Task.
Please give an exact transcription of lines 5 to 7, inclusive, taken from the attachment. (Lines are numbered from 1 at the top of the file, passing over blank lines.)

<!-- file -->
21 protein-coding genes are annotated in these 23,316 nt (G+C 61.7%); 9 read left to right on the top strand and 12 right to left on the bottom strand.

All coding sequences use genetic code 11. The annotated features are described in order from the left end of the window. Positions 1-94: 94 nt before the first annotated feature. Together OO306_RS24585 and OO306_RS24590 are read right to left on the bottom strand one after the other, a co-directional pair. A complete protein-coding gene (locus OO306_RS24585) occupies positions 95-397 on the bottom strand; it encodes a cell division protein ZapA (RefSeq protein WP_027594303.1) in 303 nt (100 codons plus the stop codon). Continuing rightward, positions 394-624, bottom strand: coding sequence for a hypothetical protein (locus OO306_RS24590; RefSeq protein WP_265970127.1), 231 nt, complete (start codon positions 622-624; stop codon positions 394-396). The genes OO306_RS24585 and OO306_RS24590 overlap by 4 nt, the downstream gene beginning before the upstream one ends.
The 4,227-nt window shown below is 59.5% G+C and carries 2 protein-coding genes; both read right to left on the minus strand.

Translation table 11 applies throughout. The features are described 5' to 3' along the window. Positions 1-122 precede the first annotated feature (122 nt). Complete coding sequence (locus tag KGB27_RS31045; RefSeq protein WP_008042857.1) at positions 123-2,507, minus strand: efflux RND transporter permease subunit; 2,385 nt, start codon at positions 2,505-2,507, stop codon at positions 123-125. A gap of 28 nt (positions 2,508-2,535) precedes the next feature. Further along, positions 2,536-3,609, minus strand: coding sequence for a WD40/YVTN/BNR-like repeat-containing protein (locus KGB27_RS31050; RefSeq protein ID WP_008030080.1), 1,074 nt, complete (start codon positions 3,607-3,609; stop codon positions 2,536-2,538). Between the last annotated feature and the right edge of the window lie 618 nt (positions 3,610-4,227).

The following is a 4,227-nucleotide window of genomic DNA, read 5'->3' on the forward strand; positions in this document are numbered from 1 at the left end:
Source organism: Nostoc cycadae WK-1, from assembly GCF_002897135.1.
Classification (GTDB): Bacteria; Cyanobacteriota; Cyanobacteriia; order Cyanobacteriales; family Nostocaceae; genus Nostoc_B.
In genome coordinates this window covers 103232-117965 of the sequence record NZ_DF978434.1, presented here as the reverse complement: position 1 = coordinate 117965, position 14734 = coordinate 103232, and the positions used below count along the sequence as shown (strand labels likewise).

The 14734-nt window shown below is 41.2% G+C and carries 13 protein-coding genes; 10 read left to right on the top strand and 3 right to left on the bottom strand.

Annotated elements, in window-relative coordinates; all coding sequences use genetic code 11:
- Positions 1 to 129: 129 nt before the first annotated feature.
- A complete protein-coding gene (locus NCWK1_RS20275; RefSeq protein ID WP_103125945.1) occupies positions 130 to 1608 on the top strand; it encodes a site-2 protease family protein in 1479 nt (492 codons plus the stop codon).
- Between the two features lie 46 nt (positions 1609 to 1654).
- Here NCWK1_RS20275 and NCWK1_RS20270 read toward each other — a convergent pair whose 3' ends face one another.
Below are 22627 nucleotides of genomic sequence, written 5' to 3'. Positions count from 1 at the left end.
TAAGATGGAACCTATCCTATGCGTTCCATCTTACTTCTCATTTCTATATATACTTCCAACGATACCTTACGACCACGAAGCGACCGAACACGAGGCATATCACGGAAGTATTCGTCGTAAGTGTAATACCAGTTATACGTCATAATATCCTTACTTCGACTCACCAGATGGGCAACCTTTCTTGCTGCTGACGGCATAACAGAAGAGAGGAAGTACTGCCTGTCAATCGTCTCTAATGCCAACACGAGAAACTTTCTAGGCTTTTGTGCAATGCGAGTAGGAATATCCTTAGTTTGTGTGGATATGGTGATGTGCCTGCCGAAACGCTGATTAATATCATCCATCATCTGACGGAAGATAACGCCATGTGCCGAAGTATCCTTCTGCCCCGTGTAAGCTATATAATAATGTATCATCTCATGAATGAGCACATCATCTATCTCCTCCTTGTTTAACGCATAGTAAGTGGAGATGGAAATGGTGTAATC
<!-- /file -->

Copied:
The following is a 4,227-nucleotide window of genomic DNA, read 5'->3' on the forward strand; positions in this document are numbered from 1 at the left end:
Source organism: Nostoc cycadae WK-1, from assembly GCF_002897135.1.
Classification (GTDB): Bacteria; Cyanobacteriota; Cyanobacteriia; order Cyanobacteriales; family Nostocaceae; genus Nostoc_B.